Lot 238, an attractive, Chinese Famille Rose ‘Rockefeller’ pattern part-service consists of 62 pieces, each enamelled with a different central scene of figures at leisure on terraces, in pavilion interiors and in rocky riverscapes.
The group of wares formed part of a larger service sold in Dublin, 16th October 1934: Catalogue of the valuable contents of Kilmoroney, Athy, Co. Kildare, by direction of Sir Anthony Weldon, Bart. At the time the service was described as a ‘Very important dinner and desert service of Oriental porcelain…depicting domestic life, amusements and occupations of the Chinese’. The design is loosely known as ‘Rockefeller’ pattern or ‘Palace’ ware as a very handsome and extensive service of this pattern was once owned by John D Rockefeller Jnr, the distinguished American collector. Americans also call similar wares ‘Palace ware’ – a term used by a generation of buyers in New York, Boston and Philadelphia in the 1930s.
This small Chinese Famille Rose turquoise-ground brush pot bears a Qianlong six-character seal mark in iron-red of the period. Its sides are decorated in relief with raised panels of figures and pavillions on a ‘snake skin’ ground with raised florets.
Lots 156-167 come from the Collection of the author Mrs J.C. Cooper (1905-1999). J.C. Cooper was the daughter of a Director of the Chinese Inland Mission, she was born in northern China and went to school in both China and England, before studying Philosophy at St. Andrews University, Scotland. She became a lecturer in Philosophy, Comparative Religion and Symbolism and her later years were spent as an author writing from her remote home in the Lake District. She wrote An Illustrated Encyclopedia of Traditional Symbols and Taoism: The Way of the Mystic, amongst other books. During her childhood travels, the family collected many Chinese artefacts, including this group of costumes.
In the robe showing here, nine five-clawed dragons chase the pearl of wisdom and the clouds are interspersed with gold shou long life symbols. It features original horse-shoe shaped cuffs, a neck band of running dragons and the famous aniline purple thread – a statement of the later Qing court and worn by a high rank Mandarin of the court.
Lot 196, from a Private English Collection, is a Chinese lacquered bamboo brise fan, Qing Dynasty, Macao, circa 1860. It is painted on both sides in colours with figures and flowering peony on black ground.
The collection consists of seventeen fans in total, some of which were on exhibition at Marble Hill House, Twickenham, London, in 2006.
Spectacular silver furniture in a hybrid European-Indian style reached the height of popularity amongst the ruling classes of India during the era of the Victorian Raj. Beds in the Western sense did not exist in India before the arrival of the Europeans as the majority of people used little more than a cotton mat, a carpet or a four legged structure, known as a charpoy and used widely across the social classes in India. However, the tradition of silver-sheet covered wood furniture was known throughout India for at least 500 years. It became particularly popular in the Rajput courts under the East India Company and then British influence; often copying Western forms with various degree of accuracy, and by the mid to late 19th century had become very popular in the royal courts of Rajasthan.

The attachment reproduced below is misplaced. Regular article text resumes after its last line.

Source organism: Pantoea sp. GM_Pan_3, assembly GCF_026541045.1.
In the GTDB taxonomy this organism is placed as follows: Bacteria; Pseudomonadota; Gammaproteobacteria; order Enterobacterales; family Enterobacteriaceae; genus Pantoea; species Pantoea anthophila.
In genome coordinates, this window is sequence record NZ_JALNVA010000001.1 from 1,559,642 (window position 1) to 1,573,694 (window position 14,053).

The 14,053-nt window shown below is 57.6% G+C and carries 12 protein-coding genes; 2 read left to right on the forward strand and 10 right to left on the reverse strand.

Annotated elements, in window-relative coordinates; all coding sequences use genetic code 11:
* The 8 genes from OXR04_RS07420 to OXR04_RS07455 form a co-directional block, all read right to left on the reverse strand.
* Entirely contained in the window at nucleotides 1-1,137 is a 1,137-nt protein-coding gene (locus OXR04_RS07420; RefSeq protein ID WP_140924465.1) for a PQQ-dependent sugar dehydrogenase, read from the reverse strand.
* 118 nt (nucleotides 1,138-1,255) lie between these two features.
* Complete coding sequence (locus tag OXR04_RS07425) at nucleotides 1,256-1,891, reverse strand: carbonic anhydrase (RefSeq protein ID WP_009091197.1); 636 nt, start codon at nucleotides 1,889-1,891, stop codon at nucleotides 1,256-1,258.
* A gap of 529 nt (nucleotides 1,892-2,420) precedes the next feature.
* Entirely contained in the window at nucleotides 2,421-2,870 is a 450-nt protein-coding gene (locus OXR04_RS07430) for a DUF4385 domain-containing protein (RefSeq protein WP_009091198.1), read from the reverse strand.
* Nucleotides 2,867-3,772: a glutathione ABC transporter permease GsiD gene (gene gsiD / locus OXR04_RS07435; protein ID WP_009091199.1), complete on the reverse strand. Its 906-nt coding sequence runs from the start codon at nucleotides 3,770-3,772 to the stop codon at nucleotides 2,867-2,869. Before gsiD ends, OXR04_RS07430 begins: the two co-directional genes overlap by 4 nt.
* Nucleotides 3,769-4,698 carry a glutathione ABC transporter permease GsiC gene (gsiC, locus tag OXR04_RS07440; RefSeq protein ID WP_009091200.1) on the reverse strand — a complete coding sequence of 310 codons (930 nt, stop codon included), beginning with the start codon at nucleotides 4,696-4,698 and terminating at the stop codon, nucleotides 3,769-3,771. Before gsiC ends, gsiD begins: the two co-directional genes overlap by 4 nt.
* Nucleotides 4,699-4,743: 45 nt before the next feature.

Lots 18-22, depicting domestic and garden scenes and dating from the 19th century, come from a Private English Collection. Chinese landscapes and garden scenes, painted in oli on canvas, (as four of these lots are), were very popular from late 18th century and throughout the 19th century. A large number of oil paintings showing the Chinese in various phases of domestic and social life were painted for export. Popular themes were tea drinking, ladies being attended and dressed by servants, card playing, lute playing, games and garden parties. Lot 18, by Circle of Youqua (fl.1840-1880) depicts three men playing Go in a Chinese garden with two women in an open two-tier pavilion, there is an extremely fine level of detail in the plants, shrubs and trees in the scene.
Having little opportunity to observe the Chinese at home, Western traders enjoyed having a fragment of the Chinese way of life permanently recorded in the paintings they purchased to take to the West. Also, the exotic was an important decorative theme in European and American décor in the late 18th and 19th centuries.
Gouaches for the export market were even more avidly purchased by Americans and Europeans because of their convenient size and relatively low price. Subjects such as the growing and processing of tea, as shown in this work, were immensely popular as they explained to the Westerner, in a glamorous and somewhat unrealistic manner, the making of products sent to and familiar in the West.
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